According to the Met, Raisa was returned to them in poor condition.   She died in pasture not long afterwards.  Alicia also suffered whilst she was on loan to Sebastian but like Raisa was rescued in the only way possible.  Devlin claimed her back.  He walked in and took her away.   This is what the powerful do with people and their animals.  The other scene in the movie that has horses also has a romantic and exotic setting.   Devlin and Alicia are at a ractrack that faces the Copacabana beach.  They have no interest, though, in the racing.  Devlin learns that the plan is working.  Unfortunately, Sebastian has had sex with Alicia, the girl that Devlin loves.    If the world of ‘Notorious’ is cruel, the villains within the film all have elegant manners.  They sip brandy, smoke cigars and wear bow ties while they arrange a murder.   Hitchcock makes clear that he has no illusions about the rich and, of course, in his later movie ‘Marnie’ his fragile heroine falls over the edge into craziness whilst out riding amongst them.   As the Americans almost said about Hitch, ‘You can take the boy out of the East End but you can’t take the East End out of the boy.’

Elvis at the ranchElvis also had affection for horse riding.  Often, he would return from a ride around the grounds of Graceland and without leaving his saddle sign autographs for waiting fans.   He became so obsessed with the freedom horse riding offered him that he tried to create his own ranch where he and his friends would escape the world.   He probably believed that the man who sat on top of the horse was worthwhile and likeable.   Fresh air and motion does that to people.  The ranch plus essential accessories like not too far apart barbecue stands led Elvis to spend over a million dollars on the venture.  Parker finally intervened although by then Elvis was already becoming bored.   There are only so many times you can ride around the outskirts of Memphis.  I am no fan of the Dutchman but this may have been one of his better moments.    Parker said that Elvis needed to regain focus and, just as important, stop spending so much money.    The irony is that Parker had a father who trained horses and Parker was an animal lover.    Indeed, there is nothing wrong with liking horses and nobody should be begrudged the pleasure of the saddle, I suppose.   Horses trample the countryside and ruin the bridle paths but they do make a lovely sight or they would if only some of the people on top of them could behave a little more honestly and, like currency speculators, not get carried away with themselves.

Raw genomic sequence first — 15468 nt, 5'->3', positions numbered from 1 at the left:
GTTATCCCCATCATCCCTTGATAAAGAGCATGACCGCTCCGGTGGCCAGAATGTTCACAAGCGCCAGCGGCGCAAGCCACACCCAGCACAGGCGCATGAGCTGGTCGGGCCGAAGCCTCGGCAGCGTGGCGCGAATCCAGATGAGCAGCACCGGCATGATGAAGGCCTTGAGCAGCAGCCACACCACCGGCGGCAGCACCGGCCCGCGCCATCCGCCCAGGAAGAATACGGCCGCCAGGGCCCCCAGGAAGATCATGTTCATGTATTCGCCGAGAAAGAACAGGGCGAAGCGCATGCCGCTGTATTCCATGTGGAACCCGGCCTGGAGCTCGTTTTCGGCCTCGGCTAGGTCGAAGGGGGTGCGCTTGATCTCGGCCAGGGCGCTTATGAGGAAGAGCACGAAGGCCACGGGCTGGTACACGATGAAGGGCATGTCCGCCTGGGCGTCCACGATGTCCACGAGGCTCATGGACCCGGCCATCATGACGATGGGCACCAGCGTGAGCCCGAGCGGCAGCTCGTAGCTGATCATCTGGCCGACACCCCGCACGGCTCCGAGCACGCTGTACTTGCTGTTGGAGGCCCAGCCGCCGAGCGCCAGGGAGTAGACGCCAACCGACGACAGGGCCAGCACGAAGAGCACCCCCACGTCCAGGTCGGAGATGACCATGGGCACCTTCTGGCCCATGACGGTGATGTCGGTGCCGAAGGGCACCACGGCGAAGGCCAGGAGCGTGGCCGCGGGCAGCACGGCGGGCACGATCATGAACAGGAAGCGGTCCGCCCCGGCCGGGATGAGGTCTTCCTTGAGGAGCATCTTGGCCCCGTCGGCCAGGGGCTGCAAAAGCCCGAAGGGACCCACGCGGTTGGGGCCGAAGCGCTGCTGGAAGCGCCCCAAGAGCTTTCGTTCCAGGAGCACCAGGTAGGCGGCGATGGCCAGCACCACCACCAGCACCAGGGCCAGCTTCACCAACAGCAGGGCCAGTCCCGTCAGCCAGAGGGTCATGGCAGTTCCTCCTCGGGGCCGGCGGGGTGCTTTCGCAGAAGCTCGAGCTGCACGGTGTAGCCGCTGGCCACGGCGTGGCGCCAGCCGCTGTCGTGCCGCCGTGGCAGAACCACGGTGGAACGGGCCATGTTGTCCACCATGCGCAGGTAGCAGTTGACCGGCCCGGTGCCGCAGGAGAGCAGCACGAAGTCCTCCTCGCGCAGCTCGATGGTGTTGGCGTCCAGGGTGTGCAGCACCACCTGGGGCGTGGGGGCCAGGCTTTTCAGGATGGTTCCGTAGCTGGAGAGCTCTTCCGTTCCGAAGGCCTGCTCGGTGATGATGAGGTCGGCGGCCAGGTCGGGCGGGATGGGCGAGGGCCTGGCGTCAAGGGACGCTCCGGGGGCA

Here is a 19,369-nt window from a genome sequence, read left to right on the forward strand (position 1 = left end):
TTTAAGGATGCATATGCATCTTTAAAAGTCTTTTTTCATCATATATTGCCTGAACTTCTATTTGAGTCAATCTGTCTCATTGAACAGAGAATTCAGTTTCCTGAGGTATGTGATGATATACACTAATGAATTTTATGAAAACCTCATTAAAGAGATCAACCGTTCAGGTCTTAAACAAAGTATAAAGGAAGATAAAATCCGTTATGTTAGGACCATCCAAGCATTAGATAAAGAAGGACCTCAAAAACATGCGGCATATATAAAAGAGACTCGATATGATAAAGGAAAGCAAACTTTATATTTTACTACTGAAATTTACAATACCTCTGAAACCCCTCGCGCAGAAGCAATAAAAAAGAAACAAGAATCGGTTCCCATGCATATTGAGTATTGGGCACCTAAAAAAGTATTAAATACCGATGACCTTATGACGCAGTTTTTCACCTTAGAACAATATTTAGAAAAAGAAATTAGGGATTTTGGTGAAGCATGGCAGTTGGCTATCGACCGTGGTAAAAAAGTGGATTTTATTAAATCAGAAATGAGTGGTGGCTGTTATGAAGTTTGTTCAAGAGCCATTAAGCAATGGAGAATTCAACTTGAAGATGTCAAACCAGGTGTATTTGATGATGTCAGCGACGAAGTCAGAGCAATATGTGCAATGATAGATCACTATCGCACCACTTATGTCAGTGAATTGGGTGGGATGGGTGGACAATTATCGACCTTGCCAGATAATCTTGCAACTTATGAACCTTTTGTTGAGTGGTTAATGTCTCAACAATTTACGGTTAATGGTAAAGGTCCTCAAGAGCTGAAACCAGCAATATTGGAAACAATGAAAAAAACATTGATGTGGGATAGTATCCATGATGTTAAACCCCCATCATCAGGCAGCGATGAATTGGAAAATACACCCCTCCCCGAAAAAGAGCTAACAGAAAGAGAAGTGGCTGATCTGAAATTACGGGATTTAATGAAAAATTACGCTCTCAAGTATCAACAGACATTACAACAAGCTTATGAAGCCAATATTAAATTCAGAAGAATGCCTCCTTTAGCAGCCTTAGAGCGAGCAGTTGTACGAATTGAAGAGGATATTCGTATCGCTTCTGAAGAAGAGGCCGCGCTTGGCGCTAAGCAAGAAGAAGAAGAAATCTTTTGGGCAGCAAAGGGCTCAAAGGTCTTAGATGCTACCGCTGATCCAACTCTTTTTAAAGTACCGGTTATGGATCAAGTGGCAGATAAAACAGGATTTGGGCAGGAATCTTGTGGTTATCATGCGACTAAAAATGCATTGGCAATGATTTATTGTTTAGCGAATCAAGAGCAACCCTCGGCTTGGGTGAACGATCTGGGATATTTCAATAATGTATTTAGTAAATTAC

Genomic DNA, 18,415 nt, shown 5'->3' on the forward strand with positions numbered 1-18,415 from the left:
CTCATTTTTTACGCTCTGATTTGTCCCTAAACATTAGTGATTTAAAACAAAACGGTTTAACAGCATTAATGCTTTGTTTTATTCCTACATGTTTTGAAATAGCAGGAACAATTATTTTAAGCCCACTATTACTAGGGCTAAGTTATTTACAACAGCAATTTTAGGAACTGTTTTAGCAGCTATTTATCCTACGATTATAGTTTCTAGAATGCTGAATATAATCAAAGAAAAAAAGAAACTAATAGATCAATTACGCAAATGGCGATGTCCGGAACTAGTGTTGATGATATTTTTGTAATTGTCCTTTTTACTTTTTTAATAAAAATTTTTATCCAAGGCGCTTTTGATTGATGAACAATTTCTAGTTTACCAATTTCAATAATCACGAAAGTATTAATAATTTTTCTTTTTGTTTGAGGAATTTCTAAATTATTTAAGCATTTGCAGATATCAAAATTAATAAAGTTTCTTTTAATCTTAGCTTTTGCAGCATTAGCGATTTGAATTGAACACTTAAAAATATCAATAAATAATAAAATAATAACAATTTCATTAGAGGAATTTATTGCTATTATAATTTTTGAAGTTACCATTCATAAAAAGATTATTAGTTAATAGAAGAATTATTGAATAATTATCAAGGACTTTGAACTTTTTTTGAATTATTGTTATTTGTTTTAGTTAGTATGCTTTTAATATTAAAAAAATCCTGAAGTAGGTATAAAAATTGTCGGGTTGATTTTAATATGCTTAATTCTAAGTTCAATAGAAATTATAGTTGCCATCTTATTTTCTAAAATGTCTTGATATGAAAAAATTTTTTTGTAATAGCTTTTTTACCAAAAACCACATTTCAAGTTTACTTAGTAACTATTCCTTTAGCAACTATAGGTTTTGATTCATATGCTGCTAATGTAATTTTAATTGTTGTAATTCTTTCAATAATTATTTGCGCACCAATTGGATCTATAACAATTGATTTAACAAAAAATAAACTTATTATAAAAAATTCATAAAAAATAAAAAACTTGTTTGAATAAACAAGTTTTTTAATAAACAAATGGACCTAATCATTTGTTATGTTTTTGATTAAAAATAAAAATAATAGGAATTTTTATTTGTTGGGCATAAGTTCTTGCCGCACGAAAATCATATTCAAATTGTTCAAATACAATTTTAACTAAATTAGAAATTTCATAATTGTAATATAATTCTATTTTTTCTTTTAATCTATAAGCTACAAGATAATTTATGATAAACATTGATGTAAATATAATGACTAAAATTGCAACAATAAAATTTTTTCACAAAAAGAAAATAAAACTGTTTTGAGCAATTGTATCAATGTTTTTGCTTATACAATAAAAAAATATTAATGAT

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  1. Howard has done it again, excellent range of issues brought together in his usual creative way.

  2. A very biting commentary this week – but also very funny, Howard evidently has a talent for satire. Having said that, the first picture made me a bit nauseous. Couldn’t help but think of the previous comparison between Cameron and the Col Parker – both of whom never showed a capacity for caring for whoever was under their charge (in Parker’s case, Elvis, in Cameron’s case, the rest of us).

  3. Great post as usual.
    Horses represent freedon, strenght and bravery. I remember the charge of the light brigade at Balaklava immortalised by Alfred, Lord Tennyson where ‘horse and hero’ were praised as part of the noble 600.
    About 250,000 fans invaded the pitch of the first Wembley Fa cup finals in 1923, perhaps endangering the life of King George V, up rose Pc George Scorey riding a light coloured Horse Billy and both of them cleared the Wembley field of the invading fans and launched themselves into immortality. A footbridge near Wembley is named White Horse Bridge in it’s honour.
    I’m looking forward to seeing the movie War Horse this weekend.